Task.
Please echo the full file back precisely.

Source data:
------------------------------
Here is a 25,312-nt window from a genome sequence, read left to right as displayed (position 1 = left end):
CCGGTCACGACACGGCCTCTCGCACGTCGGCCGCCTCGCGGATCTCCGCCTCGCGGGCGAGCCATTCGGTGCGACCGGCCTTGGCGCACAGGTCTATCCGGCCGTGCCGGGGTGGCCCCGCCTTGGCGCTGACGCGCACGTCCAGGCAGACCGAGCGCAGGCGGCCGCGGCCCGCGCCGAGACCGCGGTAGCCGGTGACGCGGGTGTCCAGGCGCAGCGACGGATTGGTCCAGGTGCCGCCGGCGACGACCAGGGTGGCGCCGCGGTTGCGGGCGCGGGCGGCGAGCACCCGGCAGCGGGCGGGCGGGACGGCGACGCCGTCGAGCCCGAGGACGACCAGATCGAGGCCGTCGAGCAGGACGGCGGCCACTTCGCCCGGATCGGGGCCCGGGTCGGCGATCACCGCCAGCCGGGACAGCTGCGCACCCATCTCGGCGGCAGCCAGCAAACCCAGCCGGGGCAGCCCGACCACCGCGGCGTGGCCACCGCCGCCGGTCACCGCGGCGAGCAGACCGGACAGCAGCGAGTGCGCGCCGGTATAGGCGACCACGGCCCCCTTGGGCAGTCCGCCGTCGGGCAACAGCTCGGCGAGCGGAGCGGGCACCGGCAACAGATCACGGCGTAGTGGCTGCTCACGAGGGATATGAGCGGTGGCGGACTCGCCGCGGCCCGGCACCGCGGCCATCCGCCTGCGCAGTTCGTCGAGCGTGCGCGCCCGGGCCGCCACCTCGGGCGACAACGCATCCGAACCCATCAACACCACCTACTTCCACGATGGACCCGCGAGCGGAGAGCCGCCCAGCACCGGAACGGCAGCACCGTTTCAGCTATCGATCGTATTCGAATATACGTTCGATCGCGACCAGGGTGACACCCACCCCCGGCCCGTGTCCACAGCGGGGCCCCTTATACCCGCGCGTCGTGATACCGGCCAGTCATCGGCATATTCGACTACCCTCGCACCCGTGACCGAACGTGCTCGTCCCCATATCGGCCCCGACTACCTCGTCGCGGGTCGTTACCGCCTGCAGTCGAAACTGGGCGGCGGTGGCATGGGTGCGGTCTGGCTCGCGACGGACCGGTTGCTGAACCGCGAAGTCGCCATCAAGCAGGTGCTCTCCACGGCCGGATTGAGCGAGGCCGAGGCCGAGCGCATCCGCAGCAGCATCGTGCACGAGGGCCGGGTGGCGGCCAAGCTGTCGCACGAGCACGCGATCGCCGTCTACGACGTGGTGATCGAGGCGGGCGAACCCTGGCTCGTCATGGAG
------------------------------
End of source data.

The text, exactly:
Here is a 25,312-nt window from a genome sequence, read left to right as displayed (position 1 = left end):
CCGGTCACGACACGGCCTCTCGCACGTCGGCCGCCTCGCGGATCTCCGCCTCGCGGGCGAGCCATTCGGTGCGACCGGCCTTGGCGCACAGGTCTATCCGGCCGTGCCGGGGTGGCCCCGCCTTGGCGCTGACGCGCACGTCCAGGCAGACCGAGCGCAGGCGGCCGCGGCCCGCGCCGAGACCGCGGTAGCCGGTGACGCGGGTGTCCAGGCGCAGCGACGGATTGGTCCAGGTGCCGCCGGCGACGACCAGGGTGGCGCCGCGGTTGCGGGCGCGGGCGGCGAGCACCCGGCAGCGGGCGGGCGGGACGGCGACGCCGTCGAGCCCGAGGACGACCAGATCGAGGCCGTCGAGCAGGACGGCGGCCACTTCGCCCGGATCGGGGCCCGGGTCGGCGATCACCGCCAGCCGGGACAGCTGCGCACCCATCTCGGCGGCAGCCAGCAAACCCAGCCGGGGCAGCCCGACCACCGCGGCGTGGCCACCGCCGCCGGTCACCGCGGCGAGCAGACCGGACAGCAGCGAGTGCGCGCCGGTATAGGCGACCACGGCCCCCTTGGGCAGTCCGCCGTCGGGCAACAGCTCGGCGAGCGGAGCGGGCACCGGCAACAGATCACGGCGTAGTGGCTGCTCACGAGGGATATGAGCGGTGGCGGACTCGCCGCGGCCCGGCACCGCGGCCATCCGCCTGCGCAGTTCGTCGAGCGTGCGCGCCCGGGCCGCCACCTCGGGCGACAACGCATCCGAACCCATCAACACCACCTACTTCCACGATGGACCCGCGAGCGGAGAGCCGCCCAGCACCGGAACGGCAGCACCGTTTCAGCTATCGATCGTATTCGAATATACGTTCGATCGCGACCAGGGTGACACCCACCCCCGGCCCGTGTCCACAGCGGGGCCCCTTATACCCGCGCGTCGTGATACCGGCCAGTCATCGGCATATTCGACTACCCTCGCACCCGTGACCGAACGTGCTCGTCCCCATATCGGCCCCGACTACCTCGTCGCGGGTCGTTACCGCCTGCAGTCGAAACTGGGCGGCGGTGGCATGGGTGCGGTCTGGCTCGCGACGGACCGGTTGCTGAACCGCGAAGTCGCCATCAAGCAGGTGCTCTCCACGGCCGGATTGAGCGAGGCCGAGGCCGAGCGCATCCGCAGCAGCATCGTGCACGAGGGCCGGGTGGCGGCCAAGCTGTCGCACGAGCACGCGATCGCCGTCTACGACGTGGTGATCGAGGCGGGCGAACCCTGGCTCGTCATGGAG